The Bloomberg terminal bubble finally burst

Last year, the number of Bloomberg terminals, which let bankers analyze real-time financial market data and place trades, dropped for the second time since the company’s creation in 1981.


March 29, 2017

bloomberg terminal

Last year, the number of Bloomberg terminals, which let bankers analyze real-time financial market data and place trades, dropped for the second time since the company’s creation in 1981.

The only other time? During the global financial crisis. Which is pretty significant, because currently, the demand for financial data is as healthy as ever.

Global spending on financial info reached an all-time high at $24.7B in 2016, so one would think that terminals would be reaping the benefits.

But it’s not the market… It’s Bloomberg

First of all, to use the technology you still have to lease a physical system, which is insane. That’d be like Microsoft making you buy a whole separate computer to use Excel.

Plus, the setup itself hasn’t changed much since it launched 35 years ago — it still features an old school color-coded keyboard and monitors with colored text on a black screen that look like something out of a 1980s hacker movie. And it costs $20k per user per year to lease one of these suckers.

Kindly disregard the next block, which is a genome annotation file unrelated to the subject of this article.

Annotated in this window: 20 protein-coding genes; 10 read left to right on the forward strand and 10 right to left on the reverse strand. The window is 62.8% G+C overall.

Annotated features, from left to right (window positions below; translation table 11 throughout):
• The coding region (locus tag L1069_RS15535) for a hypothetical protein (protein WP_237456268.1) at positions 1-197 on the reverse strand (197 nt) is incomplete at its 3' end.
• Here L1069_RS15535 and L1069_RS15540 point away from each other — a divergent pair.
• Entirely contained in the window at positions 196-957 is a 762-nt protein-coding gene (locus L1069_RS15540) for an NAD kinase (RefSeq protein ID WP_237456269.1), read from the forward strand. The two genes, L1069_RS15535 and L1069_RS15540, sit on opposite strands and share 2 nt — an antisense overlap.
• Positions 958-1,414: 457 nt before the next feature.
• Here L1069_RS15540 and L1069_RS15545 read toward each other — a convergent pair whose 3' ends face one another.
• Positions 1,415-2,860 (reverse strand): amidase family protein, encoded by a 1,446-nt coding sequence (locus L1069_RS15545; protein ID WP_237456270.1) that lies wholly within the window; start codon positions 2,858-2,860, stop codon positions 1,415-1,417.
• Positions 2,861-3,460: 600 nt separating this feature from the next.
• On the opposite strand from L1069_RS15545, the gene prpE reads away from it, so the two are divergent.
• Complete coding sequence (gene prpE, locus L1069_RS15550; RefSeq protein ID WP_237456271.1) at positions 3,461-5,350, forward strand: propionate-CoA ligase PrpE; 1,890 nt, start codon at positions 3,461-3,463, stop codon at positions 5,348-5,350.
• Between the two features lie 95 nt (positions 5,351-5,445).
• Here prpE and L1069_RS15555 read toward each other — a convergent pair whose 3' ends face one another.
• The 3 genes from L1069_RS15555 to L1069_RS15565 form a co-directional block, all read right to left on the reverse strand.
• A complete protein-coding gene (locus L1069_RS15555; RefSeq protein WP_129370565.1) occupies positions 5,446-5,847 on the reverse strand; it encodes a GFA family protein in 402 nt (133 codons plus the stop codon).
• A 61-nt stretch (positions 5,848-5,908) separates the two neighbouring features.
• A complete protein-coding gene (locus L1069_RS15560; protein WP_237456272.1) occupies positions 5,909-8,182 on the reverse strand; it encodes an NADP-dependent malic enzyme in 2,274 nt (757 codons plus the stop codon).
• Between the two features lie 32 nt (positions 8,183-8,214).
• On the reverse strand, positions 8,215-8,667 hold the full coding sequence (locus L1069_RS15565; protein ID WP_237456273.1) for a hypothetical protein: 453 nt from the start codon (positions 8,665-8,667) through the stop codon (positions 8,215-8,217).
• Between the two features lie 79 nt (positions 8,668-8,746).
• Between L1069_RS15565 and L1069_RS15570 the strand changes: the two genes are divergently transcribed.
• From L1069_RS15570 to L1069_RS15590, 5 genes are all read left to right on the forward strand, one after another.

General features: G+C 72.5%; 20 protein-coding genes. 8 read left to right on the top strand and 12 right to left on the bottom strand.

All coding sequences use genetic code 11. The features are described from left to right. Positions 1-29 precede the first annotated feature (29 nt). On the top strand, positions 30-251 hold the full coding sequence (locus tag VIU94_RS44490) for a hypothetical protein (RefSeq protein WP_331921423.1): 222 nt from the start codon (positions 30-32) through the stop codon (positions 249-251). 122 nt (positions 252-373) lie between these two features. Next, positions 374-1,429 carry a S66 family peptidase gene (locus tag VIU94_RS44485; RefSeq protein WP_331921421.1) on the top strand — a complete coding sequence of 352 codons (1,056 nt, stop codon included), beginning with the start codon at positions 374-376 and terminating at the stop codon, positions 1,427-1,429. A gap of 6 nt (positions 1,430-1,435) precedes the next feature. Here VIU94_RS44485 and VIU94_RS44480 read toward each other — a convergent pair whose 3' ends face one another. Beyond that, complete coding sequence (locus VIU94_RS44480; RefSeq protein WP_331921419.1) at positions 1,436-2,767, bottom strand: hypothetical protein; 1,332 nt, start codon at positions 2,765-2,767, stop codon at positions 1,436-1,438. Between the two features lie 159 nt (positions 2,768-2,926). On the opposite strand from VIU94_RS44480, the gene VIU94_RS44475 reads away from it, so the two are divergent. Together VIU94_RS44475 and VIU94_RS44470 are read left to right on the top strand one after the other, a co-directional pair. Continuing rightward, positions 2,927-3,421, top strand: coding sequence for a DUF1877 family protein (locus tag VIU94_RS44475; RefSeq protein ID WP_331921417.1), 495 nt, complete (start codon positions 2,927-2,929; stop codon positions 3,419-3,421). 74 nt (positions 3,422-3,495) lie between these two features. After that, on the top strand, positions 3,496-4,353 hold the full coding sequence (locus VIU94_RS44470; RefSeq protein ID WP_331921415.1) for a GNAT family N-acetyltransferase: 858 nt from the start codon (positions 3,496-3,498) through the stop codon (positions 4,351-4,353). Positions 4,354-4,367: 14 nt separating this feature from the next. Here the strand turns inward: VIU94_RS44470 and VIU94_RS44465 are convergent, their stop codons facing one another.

That’s led to huge customers like Bank of America and JPMorgan cutting 7k terminals to save money, while competitors like Money.Net and Sentieo are cropping up all over the place, offering similar services for half the price.

Which is bad news for the ‘berg

Because try as they might to diversify into segment like business news media, they’re still heavily reliant on their terminals to bring in the vast majority of their $9B in revenue.

And, with new technology continuing to automate traders out of a job, the outlook for companies willing to purchase a $20k monitor isn’t exactly rosy.

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